Are you interested in becoming a teacher, but discouraged by the latest economic and budget crises? The depression we are enduring has made all of our lives more difficult. Local and state governments are forced to make painful and severe cuts to budgets leaving, among other things, education funding short of expectations. Teacher layoffs have been well documented. And state politicians are taking aim at pension funds, including teacher pension funds.
But despite this unfortunate trend, there is good news for aspiring teachers. SRI released a study on the future of the teaching workforce in California, specifically, the Bay Area. Their results mirrored workforce trends in other occupations. As Baby Boomers retire (generation of folks born around and shortly after WWII), they will leave a substantial need to backfill vacant teaching positions. This, coupled with a decrease in enrollment in credentialing programs, may leave the Bay Area with a shortage of teachers. Because many school districts have shrunk their teaching workforce, the near term outlook is not positive. But according to the study, once the economy turns and education funding returns to pre-depression levels, districts will begin to hire again. We may see a large increase in teacher demand soon. Good news for those aspiring teachers out there.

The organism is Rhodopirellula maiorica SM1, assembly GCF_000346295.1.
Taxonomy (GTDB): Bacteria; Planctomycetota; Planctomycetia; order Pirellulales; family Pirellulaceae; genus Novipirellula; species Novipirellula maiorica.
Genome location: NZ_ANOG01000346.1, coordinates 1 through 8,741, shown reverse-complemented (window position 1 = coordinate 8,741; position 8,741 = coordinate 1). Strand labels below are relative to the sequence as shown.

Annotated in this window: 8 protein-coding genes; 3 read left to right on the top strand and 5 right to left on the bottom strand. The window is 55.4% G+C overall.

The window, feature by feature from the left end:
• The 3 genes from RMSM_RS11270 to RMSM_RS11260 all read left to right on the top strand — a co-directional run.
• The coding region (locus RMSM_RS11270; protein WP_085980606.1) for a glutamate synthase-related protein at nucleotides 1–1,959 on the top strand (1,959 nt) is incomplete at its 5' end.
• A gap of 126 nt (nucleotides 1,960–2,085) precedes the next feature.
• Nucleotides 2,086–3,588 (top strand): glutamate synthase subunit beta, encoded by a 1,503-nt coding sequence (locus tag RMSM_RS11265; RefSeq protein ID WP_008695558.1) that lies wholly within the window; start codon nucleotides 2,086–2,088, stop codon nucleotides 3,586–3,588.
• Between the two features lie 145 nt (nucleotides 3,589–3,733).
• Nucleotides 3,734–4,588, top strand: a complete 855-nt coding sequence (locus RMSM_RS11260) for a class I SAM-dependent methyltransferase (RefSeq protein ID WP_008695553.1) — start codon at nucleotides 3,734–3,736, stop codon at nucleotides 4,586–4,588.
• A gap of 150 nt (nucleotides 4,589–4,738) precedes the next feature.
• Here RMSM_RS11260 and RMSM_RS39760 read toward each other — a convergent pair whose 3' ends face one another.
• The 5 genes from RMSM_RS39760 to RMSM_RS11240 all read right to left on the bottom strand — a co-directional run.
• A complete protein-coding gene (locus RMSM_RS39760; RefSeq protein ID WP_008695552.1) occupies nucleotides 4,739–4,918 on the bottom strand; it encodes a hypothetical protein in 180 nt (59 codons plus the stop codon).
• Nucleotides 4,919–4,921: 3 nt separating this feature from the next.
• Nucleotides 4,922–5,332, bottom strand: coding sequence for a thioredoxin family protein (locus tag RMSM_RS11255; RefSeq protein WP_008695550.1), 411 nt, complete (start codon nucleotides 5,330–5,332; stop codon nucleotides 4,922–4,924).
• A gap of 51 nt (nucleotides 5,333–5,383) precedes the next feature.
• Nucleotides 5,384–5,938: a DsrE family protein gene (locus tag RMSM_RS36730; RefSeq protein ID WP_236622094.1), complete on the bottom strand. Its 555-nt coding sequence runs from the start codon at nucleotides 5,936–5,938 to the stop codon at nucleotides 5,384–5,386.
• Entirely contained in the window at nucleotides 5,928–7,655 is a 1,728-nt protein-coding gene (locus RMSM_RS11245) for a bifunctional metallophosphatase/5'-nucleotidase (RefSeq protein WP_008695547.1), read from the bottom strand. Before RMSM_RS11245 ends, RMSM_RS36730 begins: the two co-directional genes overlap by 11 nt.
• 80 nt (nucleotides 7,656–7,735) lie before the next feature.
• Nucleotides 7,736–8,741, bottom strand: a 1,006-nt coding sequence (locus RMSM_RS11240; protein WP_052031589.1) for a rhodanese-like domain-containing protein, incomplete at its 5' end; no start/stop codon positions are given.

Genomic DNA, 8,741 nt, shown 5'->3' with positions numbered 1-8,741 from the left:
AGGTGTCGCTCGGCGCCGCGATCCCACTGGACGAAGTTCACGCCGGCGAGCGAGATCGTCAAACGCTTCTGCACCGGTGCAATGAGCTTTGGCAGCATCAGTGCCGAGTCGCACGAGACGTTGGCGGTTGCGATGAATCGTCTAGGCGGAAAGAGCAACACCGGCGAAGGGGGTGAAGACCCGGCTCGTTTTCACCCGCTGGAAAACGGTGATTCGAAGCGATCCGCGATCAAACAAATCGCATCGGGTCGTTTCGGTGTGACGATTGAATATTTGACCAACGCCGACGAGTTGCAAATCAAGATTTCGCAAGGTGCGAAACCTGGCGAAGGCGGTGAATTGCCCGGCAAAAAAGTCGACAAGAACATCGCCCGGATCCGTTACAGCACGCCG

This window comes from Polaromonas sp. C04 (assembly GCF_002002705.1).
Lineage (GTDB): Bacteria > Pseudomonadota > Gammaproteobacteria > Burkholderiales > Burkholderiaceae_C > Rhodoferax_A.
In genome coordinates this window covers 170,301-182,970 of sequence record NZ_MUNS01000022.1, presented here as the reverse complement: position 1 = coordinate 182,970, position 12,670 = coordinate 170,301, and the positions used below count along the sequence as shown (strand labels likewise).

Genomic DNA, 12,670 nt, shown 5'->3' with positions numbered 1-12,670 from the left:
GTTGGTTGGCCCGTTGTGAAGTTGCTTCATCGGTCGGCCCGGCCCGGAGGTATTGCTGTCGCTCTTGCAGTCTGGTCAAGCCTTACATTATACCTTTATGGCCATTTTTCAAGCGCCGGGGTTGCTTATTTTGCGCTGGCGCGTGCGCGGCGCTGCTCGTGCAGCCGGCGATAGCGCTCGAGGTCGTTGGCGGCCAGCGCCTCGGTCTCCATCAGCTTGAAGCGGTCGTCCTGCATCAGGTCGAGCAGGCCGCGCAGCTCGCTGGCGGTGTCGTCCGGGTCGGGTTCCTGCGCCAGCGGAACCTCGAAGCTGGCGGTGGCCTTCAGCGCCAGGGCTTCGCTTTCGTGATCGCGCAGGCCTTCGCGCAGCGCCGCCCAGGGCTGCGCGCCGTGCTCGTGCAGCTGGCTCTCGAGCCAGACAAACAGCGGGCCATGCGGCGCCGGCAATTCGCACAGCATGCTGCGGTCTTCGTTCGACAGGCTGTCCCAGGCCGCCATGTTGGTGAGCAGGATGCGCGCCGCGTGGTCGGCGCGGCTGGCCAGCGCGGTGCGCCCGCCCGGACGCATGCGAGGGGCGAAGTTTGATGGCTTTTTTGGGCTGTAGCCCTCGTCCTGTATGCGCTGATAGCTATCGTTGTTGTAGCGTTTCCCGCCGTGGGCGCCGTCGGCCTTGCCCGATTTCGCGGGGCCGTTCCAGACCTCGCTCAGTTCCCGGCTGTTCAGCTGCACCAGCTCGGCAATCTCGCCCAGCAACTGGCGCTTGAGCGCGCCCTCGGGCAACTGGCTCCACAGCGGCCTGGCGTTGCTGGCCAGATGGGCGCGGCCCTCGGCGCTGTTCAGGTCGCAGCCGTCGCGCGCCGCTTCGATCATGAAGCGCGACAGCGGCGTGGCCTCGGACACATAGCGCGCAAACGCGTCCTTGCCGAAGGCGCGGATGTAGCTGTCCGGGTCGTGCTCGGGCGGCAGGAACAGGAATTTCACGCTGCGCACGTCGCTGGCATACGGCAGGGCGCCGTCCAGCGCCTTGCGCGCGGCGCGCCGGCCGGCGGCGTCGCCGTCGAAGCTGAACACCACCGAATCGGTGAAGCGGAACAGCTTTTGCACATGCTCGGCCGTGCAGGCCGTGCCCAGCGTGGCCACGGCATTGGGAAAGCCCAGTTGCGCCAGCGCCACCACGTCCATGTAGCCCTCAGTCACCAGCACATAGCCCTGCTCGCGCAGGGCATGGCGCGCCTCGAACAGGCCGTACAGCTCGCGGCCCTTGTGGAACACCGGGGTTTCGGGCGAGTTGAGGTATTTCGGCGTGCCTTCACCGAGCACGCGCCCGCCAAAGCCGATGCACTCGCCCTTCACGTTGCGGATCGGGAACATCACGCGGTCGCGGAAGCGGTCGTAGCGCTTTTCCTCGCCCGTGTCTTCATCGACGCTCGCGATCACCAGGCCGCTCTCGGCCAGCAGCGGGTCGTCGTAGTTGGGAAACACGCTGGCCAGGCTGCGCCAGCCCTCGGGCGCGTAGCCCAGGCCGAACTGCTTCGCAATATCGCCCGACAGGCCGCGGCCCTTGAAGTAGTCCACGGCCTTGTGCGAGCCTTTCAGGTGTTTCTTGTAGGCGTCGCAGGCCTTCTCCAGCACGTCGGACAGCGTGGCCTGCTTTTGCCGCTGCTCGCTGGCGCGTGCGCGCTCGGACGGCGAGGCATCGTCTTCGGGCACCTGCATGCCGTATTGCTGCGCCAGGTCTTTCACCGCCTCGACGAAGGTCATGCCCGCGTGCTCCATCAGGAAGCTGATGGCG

If interested in reading the full report, please go to the Center for the Future of Teaching and Learning website.